Alberta Judge Rules That Keeping Inmates In Solitary Confinement Is Not Reasonable
Further pressure has been added to Canada’s prison agency to change its policy on solitary confinement.
In a recent decision, an Alberta judge released three inmates from segregation cells, concluding that prison authorities ignored factors surrounding procedural fairness, aboriginal identity and mental health history before placing them in isolation. On July 28, 2016, staff at the maximum security Edmonton Institution placed Matthew Hamm, Shawn Keepness and Taylor Tobin in solitary confinement after a confidential informant told the staff that the individuals planned to assault a group of prison guards.
When individuals are placed in solitary confinement, staff are legally obliged to give reasons with detailed explanations behind their decision. The inmates were denied procedural fairness and not given the right to counsel, therefore, the inmates, working without lawyers filed an application of habeas corpus. This application led to a judicial review of the decision.
A habeas corpus is a medieval writ stating “no man shall be arrested or imprisoned except by lawful judgement of his peers or by the law of the land”. Today this writ allows for a judicial review of prison actions that further erode an inmate’s residual liberties. Before Mr. Hamm was able to exercise his rights and argue his transfer before a judge, he was sent to solitary confinement.
Justice Joanne Veit of the Alberta Court of Queen’s Bench states:
“Given the basis on which the inmates were sent to solitary confinement, and the individual mental health and aboriginal circumstances of each inmate, the decisions to send each of them to solitary confinement is not reasonable”.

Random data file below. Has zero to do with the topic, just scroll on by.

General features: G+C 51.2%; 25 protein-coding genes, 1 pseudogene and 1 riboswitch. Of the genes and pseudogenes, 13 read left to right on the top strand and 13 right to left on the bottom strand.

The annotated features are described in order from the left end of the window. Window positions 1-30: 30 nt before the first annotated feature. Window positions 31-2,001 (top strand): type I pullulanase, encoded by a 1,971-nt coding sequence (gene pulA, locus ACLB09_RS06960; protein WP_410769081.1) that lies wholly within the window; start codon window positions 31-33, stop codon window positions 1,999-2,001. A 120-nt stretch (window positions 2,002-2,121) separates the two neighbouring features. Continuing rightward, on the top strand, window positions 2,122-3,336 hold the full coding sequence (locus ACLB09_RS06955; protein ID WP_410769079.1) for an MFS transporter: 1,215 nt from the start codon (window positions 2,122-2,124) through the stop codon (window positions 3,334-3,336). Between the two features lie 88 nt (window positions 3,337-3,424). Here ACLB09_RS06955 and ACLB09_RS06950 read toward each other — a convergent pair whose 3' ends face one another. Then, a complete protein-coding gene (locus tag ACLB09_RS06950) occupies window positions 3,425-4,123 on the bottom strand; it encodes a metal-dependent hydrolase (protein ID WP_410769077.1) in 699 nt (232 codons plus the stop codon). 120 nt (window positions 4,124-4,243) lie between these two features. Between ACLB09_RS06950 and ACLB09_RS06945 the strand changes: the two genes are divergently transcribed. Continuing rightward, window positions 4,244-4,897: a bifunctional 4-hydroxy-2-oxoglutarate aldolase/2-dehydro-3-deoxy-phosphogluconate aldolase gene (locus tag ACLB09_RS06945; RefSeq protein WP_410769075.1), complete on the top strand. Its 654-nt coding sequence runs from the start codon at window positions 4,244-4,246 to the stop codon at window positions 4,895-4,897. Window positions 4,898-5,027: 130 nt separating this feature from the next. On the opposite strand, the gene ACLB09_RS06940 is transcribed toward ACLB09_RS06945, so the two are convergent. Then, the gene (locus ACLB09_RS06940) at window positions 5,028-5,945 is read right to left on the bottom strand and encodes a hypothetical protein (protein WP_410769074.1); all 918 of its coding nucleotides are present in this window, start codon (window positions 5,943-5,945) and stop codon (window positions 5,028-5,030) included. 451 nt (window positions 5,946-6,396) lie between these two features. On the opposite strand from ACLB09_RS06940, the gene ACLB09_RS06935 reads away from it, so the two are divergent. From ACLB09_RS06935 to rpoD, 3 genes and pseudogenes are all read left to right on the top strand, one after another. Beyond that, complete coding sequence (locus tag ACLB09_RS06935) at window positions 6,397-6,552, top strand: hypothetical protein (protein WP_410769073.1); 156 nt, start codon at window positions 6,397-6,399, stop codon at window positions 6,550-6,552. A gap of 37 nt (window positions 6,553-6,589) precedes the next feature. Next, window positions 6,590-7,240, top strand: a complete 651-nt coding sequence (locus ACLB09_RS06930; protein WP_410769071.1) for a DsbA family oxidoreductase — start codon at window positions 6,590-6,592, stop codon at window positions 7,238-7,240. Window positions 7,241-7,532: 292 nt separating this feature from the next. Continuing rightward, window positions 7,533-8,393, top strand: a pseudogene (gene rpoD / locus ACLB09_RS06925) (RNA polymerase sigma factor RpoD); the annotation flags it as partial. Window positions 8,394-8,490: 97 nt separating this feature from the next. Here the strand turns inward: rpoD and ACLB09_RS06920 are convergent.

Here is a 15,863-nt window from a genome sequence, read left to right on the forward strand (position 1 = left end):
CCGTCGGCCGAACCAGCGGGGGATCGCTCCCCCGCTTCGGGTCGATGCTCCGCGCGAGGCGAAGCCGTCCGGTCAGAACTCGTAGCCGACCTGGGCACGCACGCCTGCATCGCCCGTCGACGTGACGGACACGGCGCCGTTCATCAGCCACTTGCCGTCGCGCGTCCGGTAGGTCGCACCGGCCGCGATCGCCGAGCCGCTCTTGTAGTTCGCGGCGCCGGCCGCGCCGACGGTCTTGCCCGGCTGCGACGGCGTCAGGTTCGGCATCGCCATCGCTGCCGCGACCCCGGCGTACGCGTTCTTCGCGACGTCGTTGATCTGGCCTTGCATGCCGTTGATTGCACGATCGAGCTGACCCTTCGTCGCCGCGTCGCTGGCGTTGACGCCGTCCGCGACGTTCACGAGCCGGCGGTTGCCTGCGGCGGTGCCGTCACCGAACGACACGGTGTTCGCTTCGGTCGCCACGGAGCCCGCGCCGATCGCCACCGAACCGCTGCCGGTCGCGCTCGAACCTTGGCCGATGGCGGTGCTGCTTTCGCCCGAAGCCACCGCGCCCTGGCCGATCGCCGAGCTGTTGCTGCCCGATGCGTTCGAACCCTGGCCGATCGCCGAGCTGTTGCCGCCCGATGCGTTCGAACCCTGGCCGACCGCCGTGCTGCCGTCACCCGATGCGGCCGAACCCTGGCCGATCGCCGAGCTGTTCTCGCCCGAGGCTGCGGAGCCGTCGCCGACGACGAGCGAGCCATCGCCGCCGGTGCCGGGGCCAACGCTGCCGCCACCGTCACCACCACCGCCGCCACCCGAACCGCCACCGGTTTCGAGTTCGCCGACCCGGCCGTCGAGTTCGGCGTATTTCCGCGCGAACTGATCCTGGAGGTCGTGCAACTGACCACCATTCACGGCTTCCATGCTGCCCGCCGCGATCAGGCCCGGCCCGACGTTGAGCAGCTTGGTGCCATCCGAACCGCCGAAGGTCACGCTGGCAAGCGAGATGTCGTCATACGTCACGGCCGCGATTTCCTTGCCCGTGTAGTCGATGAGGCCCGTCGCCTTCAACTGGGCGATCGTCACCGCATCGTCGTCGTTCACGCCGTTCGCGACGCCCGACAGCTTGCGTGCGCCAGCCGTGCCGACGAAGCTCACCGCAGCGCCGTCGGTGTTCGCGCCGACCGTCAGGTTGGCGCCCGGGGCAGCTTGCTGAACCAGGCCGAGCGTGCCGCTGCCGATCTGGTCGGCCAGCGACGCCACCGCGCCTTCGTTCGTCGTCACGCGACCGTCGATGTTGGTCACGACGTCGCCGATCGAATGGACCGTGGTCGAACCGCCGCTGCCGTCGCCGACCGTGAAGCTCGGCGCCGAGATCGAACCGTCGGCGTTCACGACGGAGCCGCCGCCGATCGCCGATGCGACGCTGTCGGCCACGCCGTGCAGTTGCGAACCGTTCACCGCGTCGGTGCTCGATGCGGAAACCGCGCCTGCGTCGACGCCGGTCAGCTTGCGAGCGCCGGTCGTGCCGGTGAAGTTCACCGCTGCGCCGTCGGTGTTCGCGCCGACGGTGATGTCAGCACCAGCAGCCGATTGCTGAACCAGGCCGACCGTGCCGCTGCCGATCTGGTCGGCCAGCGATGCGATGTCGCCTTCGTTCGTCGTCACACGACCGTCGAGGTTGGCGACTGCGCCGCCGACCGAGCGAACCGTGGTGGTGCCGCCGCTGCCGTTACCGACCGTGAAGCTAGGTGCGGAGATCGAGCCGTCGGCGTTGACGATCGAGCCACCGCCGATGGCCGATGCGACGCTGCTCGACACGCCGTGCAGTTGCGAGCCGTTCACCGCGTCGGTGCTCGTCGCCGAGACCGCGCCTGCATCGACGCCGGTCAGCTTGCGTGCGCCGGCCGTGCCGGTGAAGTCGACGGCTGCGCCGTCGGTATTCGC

The judge agreed with the argument of the inmates, stating that “upon reviewing all the information that the Correctional Service withheld from the inmates… In the totality of the evidence on this application, I am unable to conclude that the institution had reliable and credible information that these applicants were planning a serious assault on three identified guards”.
In further support of the inmates, she noted that the institution had never laid charges, criminal or institutional, for their alleged conspiracy of beating the jail guards.
Justice Veit, found it concerning that the reasons given by the correctional officer’s decisions did not address any aboriginal or mental health issues. These factors should have been given considerable weight and were not even mentioned. It is important to note that Mr. Hamm suffered from bi-polar disorder and both Mr. Keepness and Mr. Tobin are aboriginal.
Hopefully this decision will shed light on solitary confinement and inmate rights in Ontario. There is no doubt that prison reform must take place. Prisons are underfunded and both inmates and prison guards suffer from the consequences of poor policy and underfunding.